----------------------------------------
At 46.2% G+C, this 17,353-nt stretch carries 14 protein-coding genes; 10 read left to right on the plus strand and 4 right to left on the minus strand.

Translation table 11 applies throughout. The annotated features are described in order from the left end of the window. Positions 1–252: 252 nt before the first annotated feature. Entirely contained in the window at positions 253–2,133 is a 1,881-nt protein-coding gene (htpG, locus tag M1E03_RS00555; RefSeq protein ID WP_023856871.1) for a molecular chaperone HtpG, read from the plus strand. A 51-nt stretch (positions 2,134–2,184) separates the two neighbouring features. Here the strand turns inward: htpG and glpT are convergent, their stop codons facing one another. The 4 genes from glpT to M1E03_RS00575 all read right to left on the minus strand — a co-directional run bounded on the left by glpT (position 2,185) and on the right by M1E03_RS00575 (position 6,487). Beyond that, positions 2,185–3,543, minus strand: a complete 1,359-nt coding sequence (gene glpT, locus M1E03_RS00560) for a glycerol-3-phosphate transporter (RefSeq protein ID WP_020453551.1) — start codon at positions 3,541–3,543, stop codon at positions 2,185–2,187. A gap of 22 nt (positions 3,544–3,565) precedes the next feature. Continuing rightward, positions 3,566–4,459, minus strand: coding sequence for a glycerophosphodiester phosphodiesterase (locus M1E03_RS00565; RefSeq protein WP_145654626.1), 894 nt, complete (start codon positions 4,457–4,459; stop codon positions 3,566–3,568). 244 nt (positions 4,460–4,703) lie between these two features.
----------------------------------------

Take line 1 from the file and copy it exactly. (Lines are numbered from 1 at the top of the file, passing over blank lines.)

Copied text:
At 46.2% G+C, this 17,353-nt stretch carries 14 protein-coding genes; 10 read left to right on the plus strand and 4 right to left on the minus strand.